It began in earnest the day I left the hospital.  My sister, brother-in-law and niece had accompanied me home.  I had been excited to come home, felt happy and hopeful, but as the time of their visit began to dwindle away and I knew that they would soon be gone, I started to feel….dread?  That isn’t the best word, or the most accurate word to describe the feeling, there is no word. I had never felt it before, but for the next few weeks, it was all I felt.   Suffice to say, it was terrible and I felt very, very alone.  Soon after, the anxiety set in. Now, no one has ever mistaken me for an easygoing, laid-back kinda gal, but this was very different.  I couldn’t sleep, I couldn’t think straight, I was consumed with anxiety about the baby, about myself, about my husband.  I missed him, so badly, as if he was away at war and yet I saw him every day.  I became obsessed with the baby’s sleep schedule. Why wasn’t he sleeping longer?  When would he sleep more?  Why did he need to be held to sleep?  Would I have to hold him to sleep forever? I remember my sister saying to me, ”he’s only two weeks old, Heather”.  I could hear it in her voice, she thought I was a freak.  These might seem like standard new mother worries, but I promise you, they were far worse.  I cried hysterically when he wouldn’t take a nap, sobbing to my husband that something was wrong with him.  I called my husband at work crying every day, but I couldn’t put into words what was wrong.  I was so overwhelmed, I eagerly took weekend trips away without the baby, I was relieved to leave him with caretakers that I felt were better for him than I was.  He was the innocent recipient of my stress and it broke my heart to know I was burdening him with it.

And then, there were the visions. Every time I closed my eyes I saw my baby fall.  I tripped on the stairs and dropped him.  I slipped on the hardwood floor and dropped him.  I stood with him on our balcony, lost my balance and watched him fall into the water below and drift away from me. It was torture.  I don’t use that word lightly, it was truly unbearable.  The images were vivid.  I could see it happening so clearly.  I heard every sound.   Every time I closed my eyes, he fell, he fell, he fell.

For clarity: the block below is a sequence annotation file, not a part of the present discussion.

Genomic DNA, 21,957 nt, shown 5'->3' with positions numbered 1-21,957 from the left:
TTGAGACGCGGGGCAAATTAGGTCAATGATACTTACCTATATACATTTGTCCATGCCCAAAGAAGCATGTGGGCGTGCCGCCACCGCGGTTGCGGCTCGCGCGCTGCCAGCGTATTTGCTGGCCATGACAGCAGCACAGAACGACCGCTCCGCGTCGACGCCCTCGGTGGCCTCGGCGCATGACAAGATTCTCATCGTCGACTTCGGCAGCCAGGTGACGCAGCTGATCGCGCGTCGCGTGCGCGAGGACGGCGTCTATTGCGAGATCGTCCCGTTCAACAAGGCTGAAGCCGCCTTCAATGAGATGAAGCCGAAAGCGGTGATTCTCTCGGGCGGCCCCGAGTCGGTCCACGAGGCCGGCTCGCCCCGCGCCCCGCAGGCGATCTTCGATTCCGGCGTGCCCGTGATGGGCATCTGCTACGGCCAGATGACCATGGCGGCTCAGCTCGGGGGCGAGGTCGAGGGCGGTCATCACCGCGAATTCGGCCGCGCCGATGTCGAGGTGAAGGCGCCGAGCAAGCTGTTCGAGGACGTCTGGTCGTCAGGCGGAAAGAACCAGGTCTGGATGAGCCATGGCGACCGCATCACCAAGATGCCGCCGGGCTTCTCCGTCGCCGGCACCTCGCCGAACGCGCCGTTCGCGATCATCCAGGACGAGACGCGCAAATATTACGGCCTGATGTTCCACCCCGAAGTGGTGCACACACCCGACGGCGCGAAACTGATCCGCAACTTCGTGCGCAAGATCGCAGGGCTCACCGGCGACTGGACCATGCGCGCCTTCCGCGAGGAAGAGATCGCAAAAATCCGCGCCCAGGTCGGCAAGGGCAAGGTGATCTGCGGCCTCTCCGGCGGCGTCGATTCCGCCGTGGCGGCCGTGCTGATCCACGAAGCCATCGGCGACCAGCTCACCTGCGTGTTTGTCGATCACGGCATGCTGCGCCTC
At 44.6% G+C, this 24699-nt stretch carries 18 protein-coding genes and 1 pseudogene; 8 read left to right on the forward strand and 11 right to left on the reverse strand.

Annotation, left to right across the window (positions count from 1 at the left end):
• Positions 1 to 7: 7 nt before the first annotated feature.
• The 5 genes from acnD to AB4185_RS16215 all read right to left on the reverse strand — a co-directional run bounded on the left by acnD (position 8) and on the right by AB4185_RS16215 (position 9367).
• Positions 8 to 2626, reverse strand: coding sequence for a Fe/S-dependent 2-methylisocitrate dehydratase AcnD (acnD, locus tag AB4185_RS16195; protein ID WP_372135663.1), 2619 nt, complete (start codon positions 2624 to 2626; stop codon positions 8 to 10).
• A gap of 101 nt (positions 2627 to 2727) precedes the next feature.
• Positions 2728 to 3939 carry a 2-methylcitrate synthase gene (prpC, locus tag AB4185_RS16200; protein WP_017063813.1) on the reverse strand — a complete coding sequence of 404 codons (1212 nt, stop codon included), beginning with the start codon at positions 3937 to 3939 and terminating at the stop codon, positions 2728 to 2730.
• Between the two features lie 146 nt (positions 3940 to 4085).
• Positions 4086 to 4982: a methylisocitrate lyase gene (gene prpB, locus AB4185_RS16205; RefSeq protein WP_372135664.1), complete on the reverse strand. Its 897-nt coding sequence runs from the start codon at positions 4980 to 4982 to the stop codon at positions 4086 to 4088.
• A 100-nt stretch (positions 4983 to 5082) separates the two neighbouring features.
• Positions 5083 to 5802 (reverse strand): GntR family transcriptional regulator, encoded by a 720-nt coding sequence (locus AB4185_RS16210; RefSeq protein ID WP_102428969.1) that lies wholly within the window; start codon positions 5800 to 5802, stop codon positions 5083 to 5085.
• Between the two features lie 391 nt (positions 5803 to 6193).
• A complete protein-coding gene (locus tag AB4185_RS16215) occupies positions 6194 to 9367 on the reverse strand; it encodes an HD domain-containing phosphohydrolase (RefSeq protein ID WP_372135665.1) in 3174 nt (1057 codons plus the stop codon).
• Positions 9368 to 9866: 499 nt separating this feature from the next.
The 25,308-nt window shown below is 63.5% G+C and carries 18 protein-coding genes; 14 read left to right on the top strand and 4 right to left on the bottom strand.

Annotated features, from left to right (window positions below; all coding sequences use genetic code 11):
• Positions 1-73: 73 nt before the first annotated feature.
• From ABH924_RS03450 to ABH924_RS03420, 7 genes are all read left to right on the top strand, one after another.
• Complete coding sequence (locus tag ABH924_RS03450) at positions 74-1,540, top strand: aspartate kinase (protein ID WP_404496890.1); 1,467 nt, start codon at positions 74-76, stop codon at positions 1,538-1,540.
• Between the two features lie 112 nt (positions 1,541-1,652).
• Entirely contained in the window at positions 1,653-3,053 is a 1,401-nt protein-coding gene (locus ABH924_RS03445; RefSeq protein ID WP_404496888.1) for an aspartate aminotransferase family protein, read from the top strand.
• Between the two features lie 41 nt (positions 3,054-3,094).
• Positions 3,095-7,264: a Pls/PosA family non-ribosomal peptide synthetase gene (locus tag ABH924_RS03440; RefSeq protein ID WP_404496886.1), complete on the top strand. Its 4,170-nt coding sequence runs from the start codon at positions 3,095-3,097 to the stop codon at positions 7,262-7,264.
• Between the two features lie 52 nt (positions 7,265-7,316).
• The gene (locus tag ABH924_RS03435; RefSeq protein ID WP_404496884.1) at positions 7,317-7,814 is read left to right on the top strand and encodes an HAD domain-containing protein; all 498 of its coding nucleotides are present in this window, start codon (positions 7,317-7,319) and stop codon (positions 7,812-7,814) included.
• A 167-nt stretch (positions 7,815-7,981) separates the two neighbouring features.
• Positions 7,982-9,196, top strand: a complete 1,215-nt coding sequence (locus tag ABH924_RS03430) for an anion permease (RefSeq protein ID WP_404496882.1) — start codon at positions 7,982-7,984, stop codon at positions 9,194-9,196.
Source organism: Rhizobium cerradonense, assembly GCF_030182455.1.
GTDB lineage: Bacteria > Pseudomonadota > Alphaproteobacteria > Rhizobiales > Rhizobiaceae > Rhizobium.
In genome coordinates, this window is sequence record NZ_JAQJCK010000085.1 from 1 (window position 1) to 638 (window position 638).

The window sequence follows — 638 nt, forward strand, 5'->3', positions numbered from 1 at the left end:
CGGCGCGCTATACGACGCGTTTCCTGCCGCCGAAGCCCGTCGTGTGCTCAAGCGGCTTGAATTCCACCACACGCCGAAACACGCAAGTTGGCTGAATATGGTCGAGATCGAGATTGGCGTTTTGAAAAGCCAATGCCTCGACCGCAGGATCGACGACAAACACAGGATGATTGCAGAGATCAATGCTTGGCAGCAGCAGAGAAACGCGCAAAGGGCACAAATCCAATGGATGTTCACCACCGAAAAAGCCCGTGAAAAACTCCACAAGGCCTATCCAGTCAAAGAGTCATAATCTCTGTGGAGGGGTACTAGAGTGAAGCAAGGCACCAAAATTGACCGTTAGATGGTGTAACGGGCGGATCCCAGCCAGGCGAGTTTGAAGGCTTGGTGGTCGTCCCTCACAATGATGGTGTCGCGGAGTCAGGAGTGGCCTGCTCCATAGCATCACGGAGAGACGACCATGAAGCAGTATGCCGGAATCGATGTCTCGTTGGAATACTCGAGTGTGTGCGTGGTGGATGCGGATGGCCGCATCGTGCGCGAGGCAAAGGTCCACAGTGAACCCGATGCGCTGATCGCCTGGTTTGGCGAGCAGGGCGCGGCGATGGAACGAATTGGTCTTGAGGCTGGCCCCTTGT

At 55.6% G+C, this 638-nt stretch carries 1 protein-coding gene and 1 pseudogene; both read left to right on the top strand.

Thanks to the interwebs, I’ve since learned that in fact, most women who suffer from PPD actually experience more anxiety or obsessive compulsive thoughts/actions, than they do depression.  It’s heartbreaking to think of all the women, throughout the world and throughout history that suffered this way.  I don’t want to get all up on a soapbox, but there is no PPD support group in our community.  There are support groups for mothers of multiples, for women breastfeeding, for parents who have lost children.  All good and necessary, no doubt about it, but not one group for PPD?  None that I can find anyway.  Why?  Please correct me if I’m wrong, I’d be happy to know it.

There is medication though, and you better believe I jumped on that wagon.  I didn’t even think about going natural.  Hell no.  And it worked. That, and a part-time nanny.  My husband’s 60+ hour a week job was not helping matters. By the time my son was two months old, I was feeling pretty much back to normal.  Don’t. Wait. To. Get. Help.  Whatever kind of help you seek, get it immediately.  So much precious time is wasted otherwise.

Should I really be admitting all this, I’ve worried?  Even now, I still feel the shame. I’ve cringed at every word I’ve written.   But why shouldn’t I admit it? The fact is, it was no more in my control than morning sickness, craving ground beef or having sore boobs; all products of the hormones rising and falling and swirling around in my pregnant body.  I want to shout it out for all the women who never could, when there was no solution, no support and no name for the affliction. Talk about it.  Tell your friends about it.  And tell a new mother.

Read more from Heather at her blog: 6:30 and a Glass of Wine